Printing. Use laser or ink-jet printers to print on paper of stationery
quality. Paper should be the brightest white you can find, laser quality,
or one of the muted color rsum stocks in soft gray or ivory.
Staying consistent by using the same type of paper for text, graphs,
charts, and illustrations yields a quality professional look. Using bits and
pieces of different paper gives the impression the plan was thrown
together.
Proofreading and copyediting.Have your figures checked by an
accountant and the text proofread by an editor or proofreader. An
accurate, easy-to-read, and well-organized text will convey
professionalism and credibility. Too often this important step is avoided
or forgotten: despite all the work that has gone into creating an
impressive presentation, typos, missing words, poor sentence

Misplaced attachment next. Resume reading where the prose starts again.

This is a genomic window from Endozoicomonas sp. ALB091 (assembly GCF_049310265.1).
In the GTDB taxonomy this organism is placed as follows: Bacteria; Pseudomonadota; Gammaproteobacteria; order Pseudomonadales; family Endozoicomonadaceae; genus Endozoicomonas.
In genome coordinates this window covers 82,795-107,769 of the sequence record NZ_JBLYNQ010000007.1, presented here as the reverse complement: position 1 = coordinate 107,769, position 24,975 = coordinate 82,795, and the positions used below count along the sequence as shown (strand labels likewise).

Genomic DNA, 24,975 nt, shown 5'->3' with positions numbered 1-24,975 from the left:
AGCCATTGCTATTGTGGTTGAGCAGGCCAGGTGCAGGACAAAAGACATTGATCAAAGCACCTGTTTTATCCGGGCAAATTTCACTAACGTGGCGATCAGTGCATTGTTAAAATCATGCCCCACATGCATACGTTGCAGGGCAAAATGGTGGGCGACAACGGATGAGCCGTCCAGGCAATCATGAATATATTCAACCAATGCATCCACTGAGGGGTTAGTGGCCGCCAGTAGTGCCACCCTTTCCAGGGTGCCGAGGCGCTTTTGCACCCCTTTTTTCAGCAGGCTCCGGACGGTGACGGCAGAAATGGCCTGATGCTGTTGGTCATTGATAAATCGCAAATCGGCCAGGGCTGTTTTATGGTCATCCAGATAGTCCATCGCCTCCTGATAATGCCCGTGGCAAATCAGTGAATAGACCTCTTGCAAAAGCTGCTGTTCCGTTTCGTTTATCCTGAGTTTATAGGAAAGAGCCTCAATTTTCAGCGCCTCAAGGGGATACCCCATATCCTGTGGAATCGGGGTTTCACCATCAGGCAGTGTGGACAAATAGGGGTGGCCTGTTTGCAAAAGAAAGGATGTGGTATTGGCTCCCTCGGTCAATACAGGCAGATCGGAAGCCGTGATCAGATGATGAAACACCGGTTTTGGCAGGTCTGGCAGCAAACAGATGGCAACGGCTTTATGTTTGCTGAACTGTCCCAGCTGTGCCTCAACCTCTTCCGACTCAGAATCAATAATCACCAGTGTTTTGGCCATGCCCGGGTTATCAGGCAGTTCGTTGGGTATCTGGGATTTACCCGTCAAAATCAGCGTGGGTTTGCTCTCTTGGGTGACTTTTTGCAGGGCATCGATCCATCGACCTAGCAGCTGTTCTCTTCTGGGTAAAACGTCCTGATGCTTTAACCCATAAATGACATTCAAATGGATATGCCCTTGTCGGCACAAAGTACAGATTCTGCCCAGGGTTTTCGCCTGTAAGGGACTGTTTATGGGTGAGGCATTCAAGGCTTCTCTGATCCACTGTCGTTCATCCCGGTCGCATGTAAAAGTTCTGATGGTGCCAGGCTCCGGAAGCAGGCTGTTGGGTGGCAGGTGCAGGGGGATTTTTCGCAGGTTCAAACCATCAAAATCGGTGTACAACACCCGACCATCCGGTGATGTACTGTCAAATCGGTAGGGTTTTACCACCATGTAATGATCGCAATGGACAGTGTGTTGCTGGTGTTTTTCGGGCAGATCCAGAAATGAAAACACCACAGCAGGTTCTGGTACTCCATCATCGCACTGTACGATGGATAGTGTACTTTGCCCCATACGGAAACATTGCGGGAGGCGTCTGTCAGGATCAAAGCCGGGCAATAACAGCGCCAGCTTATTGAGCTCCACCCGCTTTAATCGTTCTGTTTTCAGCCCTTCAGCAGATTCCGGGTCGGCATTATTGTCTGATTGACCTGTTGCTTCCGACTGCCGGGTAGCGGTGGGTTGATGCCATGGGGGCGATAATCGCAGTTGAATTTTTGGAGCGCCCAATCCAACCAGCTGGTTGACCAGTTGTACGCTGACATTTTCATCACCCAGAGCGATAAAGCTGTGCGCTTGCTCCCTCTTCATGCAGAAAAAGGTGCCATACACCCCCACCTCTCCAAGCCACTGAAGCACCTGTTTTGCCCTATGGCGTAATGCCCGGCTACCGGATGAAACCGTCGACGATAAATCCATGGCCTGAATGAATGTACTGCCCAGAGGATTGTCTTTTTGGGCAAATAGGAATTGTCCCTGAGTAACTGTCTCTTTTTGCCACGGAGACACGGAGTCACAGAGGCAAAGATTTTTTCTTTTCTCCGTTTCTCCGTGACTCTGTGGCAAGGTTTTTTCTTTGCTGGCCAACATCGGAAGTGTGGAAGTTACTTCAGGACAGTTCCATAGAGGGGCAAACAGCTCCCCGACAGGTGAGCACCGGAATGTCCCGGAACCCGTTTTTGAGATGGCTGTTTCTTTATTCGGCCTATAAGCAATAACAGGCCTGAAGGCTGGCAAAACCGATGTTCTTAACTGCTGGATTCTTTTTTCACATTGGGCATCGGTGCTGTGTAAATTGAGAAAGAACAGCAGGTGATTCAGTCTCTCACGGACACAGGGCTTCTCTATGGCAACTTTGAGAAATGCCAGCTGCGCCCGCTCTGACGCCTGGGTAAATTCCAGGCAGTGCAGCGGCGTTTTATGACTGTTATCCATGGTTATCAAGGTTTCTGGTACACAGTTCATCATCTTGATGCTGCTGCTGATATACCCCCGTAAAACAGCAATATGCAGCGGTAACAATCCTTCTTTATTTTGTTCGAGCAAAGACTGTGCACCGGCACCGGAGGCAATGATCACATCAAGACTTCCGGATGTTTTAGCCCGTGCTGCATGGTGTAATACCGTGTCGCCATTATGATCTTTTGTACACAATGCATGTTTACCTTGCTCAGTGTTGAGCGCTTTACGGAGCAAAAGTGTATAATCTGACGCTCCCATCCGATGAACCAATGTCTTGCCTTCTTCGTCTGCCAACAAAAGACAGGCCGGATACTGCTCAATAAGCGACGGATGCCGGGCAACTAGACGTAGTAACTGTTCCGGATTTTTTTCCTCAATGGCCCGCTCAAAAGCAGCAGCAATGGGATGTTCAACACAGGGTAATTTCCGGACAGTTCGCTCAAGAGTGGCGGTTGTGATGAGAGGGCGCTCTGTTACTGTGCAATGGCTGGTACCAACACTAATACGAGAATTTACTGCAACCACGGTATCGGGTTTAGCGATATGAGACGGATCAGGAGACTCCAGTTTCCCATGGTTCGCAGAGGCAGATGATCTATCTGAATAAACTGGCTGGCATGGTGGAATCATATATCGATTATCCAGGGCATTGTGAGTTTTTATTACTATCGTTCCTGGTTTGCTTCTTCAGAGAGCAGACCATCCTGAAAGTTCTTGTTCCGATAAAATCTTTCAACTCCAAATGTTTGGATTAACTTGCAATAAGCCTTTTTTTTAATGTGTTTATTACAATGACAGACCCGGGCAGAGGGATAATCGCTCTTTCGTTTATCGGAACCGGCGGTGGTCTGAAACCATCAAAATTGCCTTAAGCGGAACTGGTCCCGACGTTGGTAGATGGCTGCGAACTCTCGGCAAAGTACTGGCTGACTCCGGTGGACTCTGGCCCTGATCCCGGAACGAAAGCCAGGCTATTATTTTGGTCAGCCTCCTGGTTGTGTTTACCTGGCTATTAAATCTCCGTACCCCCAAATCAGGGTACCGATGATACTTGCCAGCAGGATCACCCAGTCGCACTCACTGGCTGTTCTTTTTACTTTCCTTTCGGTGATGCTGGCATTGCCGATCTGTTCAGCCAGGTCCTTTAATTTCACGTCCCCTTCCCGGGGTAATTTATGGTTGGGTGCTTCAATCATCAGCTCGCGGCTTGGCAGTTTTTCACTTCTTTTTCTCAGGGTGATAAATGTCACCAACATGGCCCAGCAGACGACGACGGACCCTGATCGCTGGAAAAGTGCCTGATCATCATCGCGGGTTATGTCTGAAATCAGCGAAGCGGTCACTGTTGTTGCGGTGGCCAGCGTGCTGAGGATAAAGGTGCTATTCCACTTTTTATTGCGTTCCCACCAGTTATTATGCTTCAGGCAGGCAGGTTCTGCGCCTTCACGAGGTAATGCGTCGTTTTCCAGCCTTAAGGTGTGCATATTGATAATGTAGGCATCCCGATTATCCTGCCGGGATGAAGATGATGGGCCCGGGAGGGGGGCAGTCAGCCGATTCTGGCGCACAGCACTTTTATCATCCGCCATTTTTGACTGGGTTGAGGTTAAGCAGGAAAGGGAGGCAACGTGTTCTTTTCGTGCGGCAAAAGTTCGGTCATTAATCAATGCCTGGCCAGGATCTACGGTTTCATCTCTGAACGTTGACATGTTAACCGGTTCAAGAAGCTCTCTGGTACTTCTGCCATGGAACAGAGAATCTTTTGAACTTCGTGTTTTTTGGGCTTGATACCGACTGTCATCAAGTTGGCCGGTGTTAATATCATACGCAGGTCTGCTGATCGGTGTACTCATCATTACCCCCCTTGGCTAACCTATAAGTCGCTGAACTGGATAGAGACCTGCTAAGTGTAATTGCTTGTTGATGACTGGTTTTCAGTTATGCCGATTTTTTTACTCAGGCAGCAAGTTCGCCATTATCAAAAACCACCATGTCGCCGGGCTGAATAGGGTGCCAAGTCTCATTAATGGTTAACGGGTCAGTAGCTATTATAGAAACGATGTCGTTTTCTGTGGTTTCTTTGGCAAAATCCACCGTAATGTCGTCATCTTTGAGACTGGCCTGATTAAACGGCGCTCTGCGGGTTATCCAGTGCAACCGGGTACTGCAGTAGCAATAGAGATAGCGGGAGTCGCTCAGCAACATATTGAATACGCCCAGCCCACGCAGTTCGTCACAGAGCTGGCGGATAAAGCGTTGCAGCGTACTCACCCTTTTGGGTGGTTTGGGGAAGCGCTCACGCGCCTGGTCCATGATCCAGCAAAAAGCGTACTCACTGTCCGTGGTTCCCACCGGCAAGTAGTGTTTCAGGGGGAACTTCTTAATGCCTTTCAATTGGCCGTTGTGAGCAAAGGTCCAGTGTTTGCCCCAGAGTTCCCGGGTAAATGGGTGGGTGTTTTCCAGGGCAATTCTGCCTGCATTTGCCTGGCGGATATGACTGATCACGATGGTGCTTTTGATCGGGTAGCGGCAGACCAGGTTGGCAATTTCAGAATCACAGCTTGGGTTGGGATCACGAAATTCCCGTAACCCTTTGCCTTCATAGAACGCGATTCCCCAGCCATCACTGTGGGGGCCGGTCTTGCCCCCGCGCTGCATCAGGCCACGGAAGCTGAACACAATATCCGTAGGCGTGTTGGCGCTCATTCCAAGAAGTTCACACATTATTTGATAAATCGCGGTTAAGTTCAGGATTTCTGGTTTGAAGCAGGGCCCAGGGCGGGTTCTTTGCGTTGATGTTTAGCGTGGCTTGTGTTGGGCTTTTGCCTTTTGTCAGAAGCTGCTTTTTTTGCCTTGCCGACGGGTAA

construction, and figures that don't add up become a significant part of
that first impression made on a reviewer.

Important Points to Remember


An accurate, easy-to-read, and well-organized business plan conveys
professionalism and credibility.
You improve your odds for making a favorable first impression by using
the latest and most professional-looking, high-tech materials available.
Don't necessarily try to balance the material from section to section.
Place your emphasis in the proper perspective and accent the features
that are most important for your business.
Always include a cover letter with your business plan, because it may
get passed on to other staff members who won't know about your
venture.
Excerpted fromRule's Book of Business Plans for Startupsby Roger Rule, from
Entrepreneur Press